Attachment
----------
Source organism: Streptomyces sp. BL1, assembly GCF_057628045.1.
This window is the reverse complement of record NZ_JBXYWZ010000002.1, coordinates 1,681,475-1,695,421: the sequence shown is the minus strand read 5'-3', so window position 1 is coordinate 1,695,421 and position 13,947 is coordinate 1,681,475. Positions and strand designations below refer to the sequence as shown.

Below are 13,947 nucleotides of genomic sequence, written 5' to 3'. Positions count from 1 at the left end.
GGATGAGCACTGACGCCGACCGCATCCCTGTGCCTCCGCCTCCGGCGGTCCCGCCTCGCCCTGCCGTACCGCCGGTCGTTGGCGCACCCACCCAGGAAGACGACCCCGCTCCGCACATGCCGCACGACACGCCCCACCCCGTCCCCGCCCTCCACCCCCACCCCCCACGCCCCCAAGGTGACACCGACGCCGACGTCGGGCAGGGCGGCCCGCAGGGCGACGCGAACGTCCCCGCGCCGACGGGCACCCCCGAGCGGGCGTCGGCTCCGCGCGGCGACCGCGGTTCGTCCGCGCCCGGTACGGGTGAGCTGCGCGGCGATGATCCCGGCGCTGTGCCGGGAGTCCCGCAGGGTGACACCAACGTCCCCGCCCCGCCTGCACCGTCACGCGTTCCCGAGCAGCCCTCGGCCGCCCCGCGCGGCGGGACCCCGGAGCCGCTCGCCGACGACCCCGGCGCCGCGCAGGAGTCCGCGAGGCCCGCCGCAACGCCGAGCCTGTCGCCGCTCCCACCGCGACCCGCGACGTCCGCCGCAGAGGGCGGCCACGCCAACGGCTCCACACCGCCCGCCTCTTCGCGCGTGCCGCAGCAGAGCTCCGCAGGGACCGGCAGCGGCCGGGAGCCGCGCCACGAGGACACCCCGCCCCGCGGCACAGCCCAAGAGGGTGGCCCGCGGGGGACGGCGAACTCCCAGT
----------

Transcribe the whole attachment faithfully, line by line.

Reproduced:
Source organism: Streptomyces sp. BL1, assembly GCF_057628045.1.
This window is the reverse complement of record NZ_JBXYWZ010000002.1, coordinates 1,681,475-1,695,421: the sequence shown is the minus strand read 5'-3', so window position 1 is coordinate 1,695,421 and position 13,947 is coordinate 1,681,475. Positions and strand designations below refer to the sequence as shown.

Below are 13,947 nucleotides of genomic sequence, written 5' to 3'. Positions count from 1 at the left end.
GGATGAGCACTGACGCCGACCGCATCCCTGTGCCTCCGCCTCCGGCGGTCCCGCCTCGCCCTGCCGTACCGCCGGTCGTTGGCGCACCCACCCAGGAAGACGACCCCGCTCCGCACATGCCGCACGACACGCCCCACCCCGTCCCCGCCCTCCACCCCCACCCCCCACGCCCCCAAGGTGACACCGACGCCGACGTCGGGCAGGGCGGCCCGCAGGGCGACGCGAACGTCCCCGCGCCGACGGGCACCCCCGAGCGGGCGTCGGCTCCGCGCGGCGACCGCGGTTCGTCCGCGCCCGGTACGGGTGAGCTGCGCGGCGATGATCCCGGCGCTGTGCCGGGAGTCCCGCAGGGTGACACCAACGTCCCCGCCCCGCCTGCACCGTCACGCGTTCCCGAGCAGCCCTCGGCCGCCCCGCGCGGCGGGACCCCGGAGCCGCTCGCCGACGACCCCGGCGCCGCGCAGGAGTCCGCGAGGCCCGCCGCAACGCCGAGCCTGTCGCCGCTCCCACCGCGACCCGCGACGTCCGCCGCAGAGGGCGGCCACGCCAACGGCTCCACACCGCCCGCCTCTTCGCGCGTGCCGCAGCAGAGCTCCGCAGGGACCGGCAGCGGCCGGGAGCCGCGCCACGAGGACACCCCGCCCCGCGGCACAGCCCAAGAGGGTGGCCCGCGGGGGACGGCGAACTCCCAGT